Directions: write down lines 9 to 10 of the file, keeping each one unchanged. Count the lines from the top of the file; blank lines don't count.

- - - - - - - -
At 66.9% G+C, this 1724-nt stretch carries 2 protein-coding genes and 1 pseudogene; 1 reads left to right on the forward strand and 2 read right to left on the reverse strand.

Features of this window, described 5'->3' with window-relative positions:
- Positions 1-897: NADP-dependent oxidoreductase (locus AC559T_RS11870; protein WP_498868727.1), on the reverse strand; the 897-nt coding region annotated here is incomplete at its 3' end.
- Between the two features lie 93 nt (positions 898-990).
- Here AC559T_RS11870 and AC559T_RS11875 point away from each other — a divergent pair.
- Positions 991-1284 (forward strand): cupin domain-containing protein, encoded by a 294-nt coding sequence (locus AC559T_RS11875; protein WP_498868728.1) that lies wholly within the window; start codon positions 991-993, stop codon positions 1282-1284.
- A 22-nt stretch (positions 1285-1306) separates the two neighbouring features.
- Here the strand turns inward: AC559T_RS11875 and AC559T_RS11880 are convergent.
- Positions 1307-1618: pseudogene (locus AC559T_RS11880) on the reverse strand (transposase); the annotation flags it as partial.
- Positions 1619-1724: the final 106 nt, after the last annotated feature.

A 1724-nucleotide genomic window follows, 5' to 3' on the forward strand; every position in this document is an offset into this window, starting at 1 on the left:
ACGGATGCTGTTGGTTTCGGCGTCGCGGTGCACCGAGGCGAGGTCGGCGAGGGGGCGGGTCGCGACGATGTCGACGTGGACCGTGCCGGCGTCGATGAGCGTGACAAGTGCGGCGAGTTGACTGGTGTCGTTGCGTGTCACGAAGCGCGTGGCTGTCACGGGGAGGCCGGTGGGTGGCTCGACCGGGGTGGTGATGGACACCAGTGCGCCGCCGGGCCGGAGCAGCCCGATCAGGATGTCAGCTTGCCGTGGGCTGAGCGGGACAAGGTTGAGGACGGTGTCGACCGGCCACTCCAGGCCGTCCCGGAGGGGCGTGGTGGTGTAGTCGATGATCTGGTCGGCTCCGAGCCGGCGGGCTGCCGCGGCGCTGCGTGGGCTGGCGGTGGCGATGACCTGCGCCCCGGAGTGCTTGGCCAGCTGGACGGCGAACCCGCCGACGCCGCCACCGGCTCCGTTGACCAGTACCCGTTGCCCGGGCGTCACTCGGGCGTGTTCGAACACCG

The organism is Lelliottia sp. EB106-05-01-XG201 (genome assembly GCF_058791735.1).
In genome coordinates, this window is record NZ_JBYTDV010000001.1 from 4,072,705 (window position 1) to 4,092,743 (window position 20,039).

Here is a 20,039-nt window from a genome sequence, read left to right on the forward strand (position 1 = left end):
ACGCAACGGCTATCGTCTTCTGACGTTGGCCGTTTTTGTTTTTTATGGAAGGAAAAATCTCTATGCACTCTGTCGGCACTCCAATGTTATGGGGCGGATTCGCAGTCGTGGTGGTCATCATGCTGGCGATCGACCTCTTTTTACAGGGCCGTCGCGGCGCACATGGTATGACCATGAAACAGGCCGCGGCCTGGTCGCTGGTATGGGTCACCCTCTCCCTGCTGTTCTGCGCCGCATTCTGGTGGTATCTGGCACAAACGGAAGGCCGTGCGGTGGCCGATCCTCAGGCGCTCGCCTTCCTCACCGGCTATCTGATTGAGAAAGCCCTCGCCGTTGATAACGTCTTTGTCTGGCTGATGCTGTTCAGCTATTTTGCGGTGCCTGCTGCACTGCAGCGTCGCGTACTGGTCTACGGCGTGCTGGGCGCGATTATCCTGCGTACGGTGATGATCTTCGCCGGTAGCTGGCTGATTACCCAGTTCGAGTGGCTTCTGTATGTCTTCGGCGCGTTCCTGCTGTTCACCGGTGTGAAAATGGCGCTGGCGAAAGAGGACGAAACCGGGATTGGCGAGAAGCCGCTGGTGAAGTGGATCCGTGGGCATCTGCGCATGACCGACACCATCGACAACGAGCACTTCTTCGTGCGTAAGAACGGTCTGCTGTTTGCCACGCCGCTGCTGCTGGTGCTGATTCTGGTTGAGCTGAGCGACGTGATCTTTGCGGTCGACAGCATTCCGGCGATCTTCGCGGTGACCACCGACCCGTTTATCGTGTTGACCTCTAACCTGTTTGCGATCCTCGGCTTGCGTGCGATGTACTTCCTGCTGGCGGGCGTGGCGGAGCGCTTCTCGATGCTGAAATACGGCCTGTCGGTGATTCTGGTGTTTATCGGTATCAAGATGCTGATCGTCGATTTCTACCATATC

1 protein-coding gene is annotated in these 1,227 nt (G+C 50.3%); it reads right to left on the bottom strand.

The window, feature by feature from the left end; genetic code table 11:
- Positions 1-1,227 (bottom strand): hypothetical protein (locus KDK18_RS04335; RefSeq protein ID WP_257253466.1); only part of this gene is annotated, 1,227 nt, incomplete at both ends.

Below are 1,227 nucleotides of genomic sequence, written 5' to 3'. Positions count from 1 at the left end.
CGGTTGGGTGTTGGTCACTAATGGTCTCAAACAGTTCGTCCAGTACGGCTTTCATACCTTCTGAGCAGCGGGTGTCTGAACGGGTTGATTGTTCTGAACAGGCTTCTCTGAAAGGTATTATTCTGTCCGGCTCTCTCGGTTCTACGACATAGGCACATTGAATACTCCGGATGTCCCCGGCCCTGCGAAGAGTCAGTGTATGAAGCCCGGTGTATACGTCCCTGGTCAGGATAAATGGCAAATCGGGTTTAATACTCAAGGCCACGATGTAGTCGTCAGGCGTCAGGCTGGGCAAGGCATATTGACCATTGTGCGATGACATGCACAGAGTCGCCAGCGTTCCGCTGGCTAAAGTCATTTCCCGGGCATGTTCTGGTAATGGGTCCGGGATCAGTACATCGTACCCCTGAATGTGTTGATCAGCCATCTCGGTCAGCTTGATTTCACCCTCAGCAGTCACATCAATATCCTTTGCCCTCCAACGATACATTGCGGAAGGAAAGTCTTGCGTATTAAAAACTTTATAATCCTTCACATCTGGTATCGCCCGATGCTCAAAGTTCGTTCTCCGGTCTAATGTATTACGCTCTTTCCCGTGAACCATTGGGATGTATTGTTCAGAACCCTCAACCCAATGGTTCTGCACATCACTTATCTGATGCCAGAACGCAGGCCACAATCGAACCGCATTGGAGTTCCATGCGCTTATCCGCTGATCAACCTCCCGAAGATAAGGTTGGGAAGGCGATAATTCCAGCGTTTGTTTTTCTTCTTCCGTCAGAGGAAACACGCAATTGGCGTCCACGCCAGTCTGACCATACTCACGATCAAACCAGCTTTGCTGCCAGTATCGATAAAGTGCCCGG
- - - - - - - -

- Positions 1307-1618: pseudogene (locus AC559T_RS11880) on the reverse strand (transposase); the annotation flags it as partial.
- Positions 1619-1724: the final 106 nt, after the last annotated feature.